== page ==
For the parents of a child with challenges: 

  1. Plan ahead.  You know your child.  You know their limits.  Plan around what you know.  If your child has food sensitivities or special requirements, bring the appropriate food with you or discuss it with the host.  If the noise will be too much, pack ear plugs or noise-cancelling headphones.  If the entire event will be too overstimulating, limit the hours you will be at the gathering.  Get creative in making adaptations.
  2. Foster your inner assertiveness, rehearse your words, and plan to politely explain if you must bow out.  Oftentimes, children with special needs do poorly with extreme temperatures.  If the family is planning a holiday celebration outside and the temps are nearing 100 degrees, tell your hostess of this challenge.  It is better to deal with the difficulty head-on than to be miserable and have a scene that escalates at a party.  If something does occur at the party, try to keep a calm demeanor and muster a smile.  This too shall pass, and the calmer you stay, the more quickly it all tends to blow over.
  3. Expect ignorant comments when you are at a summer gathering.  Prepare your mind to be thinking "They don't know what they don't know," if etiquette is breached.  Even if someone is knowingly rude, remember that they are only one emergency room visit away from being you.  And you never know when that might happen.  Two of the more verbally unkind and judgmental people in our lives ended up being mothers of special needs children themselves eventually.  Although they would never say it, they would likely feel pretty embarrassed if they had to come face-to-face with those comments today.  Additionally, gatherings such as these can offer opportunities to gently educate others on the truth about disability or chronic illness.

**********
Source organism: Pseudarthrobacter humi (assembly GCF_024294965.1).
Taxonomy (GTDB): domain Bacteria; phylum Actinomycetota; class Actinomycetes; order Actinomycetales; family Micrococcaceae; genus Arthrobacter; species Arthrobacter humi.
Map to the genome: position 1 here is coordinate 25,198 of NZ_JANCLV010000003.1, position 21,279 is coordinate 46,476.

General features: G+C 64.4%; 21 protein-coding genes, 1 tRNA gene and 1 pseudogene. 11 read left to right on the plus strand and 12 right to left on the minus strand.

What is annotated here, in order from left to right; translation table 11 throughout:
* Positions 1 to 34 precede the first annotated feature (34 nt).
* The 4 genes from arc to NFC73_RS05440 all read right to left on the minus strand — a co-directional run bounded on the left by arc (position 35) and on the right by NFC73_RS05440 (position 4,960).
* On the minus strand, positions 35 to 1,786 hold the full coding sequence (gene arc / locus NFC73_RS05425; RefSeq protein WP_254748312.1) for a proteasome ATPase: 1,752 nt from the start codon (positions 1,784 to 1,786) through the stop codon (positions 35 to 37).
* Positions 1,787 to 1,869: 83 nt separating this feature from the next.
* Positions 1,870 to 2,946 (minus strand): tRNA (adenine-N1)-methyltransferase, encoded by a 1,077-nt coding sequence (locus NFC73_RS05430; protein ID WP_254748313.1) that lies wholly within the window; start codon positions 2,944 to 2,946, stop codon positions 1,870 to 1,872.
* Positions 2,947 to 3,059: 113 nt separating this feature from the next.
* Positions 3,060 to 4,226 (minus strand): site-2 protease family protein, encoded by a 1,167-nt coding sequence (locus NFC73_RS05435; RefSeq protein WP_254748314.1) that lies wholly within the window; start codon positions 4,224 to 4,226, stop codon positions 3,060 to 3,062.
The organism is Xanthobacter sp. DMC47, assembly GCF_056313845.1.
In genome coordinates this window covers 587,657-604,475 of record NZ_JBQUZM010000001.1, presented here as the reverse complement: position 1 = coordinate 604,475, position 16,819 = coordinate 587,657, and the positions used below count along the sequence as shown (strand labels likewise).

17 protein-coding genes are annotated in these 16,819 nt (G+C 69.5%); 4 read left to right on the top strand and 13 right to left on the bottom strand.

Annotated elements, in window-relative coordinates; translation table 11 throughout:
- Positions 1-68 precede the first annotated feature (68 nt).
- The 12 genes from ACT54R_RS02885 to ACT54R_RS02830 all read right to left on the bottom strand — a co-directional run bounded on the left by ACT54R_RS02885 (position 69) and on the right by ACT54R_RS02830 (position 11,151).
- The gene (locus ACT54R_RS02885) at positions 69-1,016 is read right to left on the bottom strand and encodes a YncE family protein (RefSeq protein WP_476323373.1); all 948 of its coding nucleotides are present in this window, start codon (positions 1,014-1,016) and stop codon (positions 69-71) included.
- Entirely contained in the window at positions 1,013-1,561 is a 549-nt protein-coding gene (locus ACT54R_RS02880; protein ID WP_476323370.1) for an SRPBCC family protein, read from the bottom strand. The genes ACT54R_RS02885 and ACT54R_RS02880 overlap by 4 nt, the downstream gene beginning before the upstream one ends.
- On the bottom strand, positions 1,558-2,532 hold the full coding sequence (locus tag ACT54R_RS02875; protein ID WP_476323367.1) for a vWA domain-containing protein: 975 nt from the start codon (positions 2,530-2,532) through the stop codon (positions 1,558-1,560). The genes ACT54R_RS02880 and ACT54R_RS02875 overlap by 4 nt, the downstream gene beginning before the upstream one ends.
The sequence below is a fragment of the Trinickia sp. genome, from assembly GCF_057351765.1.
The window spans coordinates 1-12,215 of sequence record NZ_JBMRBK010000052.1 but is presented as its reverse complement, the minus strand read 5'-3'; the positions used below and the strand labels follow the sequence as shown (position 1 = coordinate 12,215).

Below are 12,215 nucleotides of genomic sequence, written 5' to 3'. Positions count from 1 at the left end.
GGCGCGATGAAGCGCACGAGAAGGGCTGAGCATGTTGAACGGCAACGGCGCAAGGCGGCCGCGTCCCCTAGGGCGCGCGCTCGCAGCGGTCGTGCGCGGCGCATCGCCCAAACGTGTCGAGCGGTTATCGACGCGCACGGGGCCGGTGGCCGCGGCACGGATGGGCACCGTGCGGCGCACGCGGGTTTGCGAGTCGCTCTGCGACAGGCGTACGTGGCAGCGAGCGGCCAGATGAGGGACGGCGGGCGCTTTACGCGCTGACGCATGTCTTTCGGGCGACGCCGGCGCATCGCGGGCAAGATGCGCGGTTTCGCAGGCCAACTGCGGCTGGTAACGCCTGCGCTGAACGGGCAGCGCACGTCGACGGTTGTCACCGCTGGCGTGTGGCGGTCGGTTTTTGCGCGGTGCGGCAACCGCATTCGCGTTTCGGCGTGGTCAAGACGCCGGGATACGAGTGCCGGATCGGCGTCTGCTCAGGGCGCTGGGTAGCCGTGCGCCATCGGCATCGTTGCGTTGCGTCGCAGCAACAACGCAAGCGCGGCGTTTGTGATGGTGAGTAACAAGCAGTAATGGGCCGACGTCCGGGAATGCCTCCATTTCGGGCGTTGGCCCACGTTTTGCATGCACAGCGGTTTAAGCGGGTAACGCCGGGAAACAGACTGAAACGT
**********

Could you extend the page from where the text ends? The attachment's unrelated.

4. Establish your own summer strategies.  Are the fireworks too unnerving for your child?  Maybe your family wants to watch from a distance where the noise isn't a problem.  Would you prefer to blow bubbles or pinwheels rather than attending a parade?  Make some special time together to do just that.  Is the wedding ceremony too long to sit?  Perhaps waiting for the receiving line afterward or making a brief appearance at the reception better suits your family.  Whatever strategy you choose, make it your own to make the summer more memorable and enjoyable.  That will minimize the stress you may feel from other demands on these occasions.

Whether you are the host or the guest, our best guidance can be found in Colossians 3:12-14 (NIV),  "Therefore, as God’s chosen people, holy and dearly loved, clothe yourselves with compassion, kindness, humility, gentleness and patience. Bear with each other and forgive one another if any of you has a grievance against someone. Forgive as the Lord forgave you. And over all these virtues put on love, which binds them all together in perfect unity."  This means that whether host or guest, we all need to offer one another some grace and mercy on these summer occasions.  After all, they should be joyful celebrations and not miserable requirements.